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Scientists develop new bTB test
The Actiphage test can detect live bacteria in blood or milk in as little as six hours.
Test can detect infected cattle before infection spreads

A new testing kit for bovine tuberculosis (bTB) is set to bring fresh hope to farmers across the United Kingdom.

Developed by PDB Biotech, the Actiphage test can detect live bacteria in blood or milk in as little as six hours and has been proven to identify infected cattle before infection spreads.

“The existing skin test is based on the animal’s immune response, and takes three days to produce a result, but more worryingly is known to miss about 20 per cent of infected animals,” said Dr Cath Rees, co-founder of PBD Biotech.

“Our new test is unique as it is the only test that directly detects live bacteria in blood or milk and is fast, specific and highly sensitive. Additionally the test can distinguish between a vaccinated and an infected animal (DIVA test) paving the way for new types of disease control in the future when vaccines are available.”

The launch of the test follows a trial in the West Country with veterinary surgeon Dick Sibley. Sibley tested for bTB in blood, milk and faeces and found that the phage test was able to detect infection months before the skin test gave a positive result. By using the test, and introducing strict biosecurity and hygiene controls, Sibley managed to reduce levels of bTB from the herd, leading to the first clear skin test results for five years.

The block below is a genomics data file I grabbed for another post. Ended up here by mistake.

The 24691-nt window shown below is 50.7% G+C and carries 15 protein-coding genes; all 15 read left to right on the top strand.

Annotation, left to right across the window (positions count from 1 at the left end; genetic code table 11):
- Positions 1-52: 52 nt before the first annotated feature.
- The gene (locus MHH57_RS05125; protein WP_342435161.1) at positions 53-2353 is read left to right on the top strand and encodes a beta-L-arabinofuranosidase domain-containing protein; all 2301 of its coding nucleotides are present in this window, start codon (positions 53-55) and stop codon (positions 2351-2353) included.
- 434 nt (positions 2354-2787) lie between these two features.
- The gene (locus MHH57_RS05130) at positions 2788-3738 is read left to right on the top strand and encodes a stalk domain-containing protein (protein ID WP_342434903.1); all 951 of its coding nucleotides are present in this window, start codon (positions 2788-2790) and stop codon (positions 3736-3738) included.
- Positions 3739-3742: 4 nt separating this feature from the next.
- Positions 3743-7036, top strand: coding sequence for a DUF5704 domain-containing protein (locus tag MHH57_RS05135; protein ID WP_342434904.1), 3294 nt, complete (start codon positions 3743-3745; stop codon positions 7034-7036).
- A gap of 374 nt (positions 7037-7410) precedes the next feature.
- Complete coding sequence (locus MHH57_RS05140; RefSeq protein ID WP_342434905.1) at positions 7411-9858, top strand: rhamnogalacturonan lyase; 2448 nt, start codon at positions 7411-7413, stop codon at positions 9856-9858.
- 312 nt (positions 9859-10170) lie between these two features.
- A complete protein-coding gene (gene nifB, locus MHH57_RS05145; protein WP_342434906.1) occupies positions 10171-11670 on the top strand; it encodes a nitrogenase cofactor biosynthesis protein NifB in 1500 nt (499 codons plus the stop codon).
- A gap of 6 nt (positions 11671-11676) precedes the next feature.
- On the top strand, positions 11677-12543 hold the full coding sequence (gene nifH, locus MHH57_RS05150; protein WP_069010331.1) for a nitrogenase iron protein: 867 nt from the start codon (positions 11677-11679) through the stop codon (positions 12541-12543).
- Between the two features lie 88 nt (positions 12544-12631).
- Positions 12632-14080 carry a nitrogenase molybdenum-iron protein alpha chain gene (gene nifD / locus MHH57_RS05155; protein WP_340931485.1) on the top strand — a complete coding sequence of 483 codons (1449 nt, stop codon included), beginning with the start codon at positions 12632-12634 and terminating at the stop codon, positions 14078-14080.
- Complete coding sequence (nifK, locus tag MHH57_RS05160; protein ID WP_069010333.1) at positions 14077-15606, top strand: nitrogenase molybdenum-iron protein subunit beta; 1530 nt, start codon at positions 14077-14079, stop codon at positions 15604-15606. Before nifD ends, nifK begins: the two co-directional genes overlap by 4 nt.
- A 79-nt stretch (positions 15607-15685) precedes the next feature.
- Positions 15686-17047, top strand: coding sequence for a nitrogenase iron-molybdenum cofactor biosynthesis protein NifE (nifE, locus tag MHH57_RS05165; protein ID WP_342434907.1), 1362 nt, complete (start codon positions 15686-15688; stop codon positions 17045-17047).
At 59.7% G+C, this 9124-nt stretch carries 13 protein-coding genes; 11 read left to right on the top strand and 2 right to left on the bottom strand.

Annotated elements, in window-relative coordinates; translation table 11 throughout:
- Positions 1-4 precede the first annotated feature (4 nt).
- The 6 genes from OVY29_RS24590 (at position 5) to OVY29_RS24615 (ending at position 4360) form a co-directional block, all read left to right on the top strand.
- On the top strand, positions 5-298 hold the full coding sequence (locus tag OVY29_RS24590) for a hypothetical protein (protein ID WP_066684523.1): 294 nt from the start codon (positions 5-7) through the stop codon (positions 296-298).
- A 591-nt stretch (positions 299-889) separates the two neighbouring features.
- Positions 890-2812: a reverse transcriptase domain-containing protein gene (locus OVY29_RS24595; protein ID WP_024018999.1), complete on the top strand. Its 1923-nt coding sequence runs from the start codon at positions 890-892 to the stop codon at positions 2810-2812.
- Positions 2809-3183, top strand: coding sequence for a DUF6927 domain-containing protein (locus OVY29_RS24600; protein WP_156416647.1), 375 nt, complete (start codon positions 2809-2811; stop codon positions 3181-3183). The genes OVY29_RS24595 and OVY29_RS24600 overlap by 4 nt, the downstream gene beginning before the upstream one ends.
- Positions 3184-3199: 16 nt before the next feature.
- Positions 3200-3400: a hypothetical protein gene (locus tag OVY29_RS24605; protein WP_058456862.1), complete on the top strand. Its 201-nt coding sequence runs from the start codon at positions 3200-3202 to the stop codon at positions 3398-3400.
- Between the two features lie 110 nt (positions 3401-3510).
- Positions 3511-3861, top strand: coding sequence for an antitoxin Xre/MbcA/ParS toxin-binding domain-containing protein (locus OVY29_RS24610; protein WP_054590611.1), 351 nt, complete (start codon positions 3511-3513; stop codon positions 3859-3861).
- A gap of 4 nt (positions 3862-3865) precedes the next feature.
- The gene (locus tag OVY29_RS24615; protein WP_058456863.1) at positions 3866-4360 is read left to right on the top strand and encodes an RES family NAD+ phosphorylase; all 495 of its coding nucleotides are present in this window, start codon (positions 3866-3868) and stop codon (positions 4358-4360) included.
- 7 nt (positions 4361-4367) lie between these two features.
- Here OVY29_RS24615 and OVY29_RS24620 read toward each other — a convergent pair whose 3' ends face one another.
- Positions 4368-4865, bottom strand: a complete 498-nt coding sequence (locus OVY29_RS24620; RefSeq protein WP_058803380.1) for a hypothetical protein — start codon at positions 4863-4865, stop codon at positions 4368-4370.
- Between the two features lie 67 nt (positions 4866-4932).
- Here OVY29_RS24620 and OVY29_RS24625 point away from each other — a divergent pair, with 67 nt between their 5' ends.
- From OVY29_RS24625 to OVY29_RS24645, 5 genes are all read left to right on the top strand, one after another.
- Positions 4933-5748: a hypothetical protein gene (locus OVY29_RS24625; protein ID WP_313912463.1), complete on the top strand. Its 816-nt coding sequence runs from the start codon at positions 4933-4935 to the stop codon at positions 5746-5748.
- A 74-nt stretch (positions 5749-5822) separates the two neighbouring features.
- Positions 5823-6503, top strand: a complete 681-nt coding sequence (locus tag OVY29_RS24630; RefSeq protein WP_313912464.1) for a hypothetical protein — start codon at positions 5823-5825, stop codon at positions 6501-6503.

PBD Biotech states that the test is not yet licensed for commercial use. However, it is available for research and validation studies, which are vital for approval by Defra and other global authorities.

They add that it could also be used by the dairy industry, allowing for the rapid detection of contaminated milk. It may also give cows a clean bill of health before travel, preventing disease spread and giving the industry new ways to control movement of potentially infectious animals.

The test will be available from the end of November 2017 via

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Outreach work in Mongolia aims to learn about Pallasís cat

News Story 1
 The Royal Zoological Society of Scotland (RZSS) is supporting work in Mongolia to help improve understanding of the Pallasís cat (Otocolobus manul). The society is working with local communities to raise awareness and learn more about how people interact with the cats. The aim is to gather knowledge on the species and the threats it faces, to inform global conservation efforts.  

News Shorts
New canine health awareness week launches

The Kennel Club has launched Canine Health Week (13-19 November) to raise awareness of the most common health issues in dogs. Canine Health Week is set to become an annual initiative to highlight resources, research and information to make a difference to dog health.

According to clinical veterinary data from VetCompass, the five most common health issues are ear canal disease, dental disease, anal sac impaction, overgrown nails and arthritis. It is hoped the awareness week will help to familiarise dog owners with common conditions, to better meet the healthcare needs of their dogs.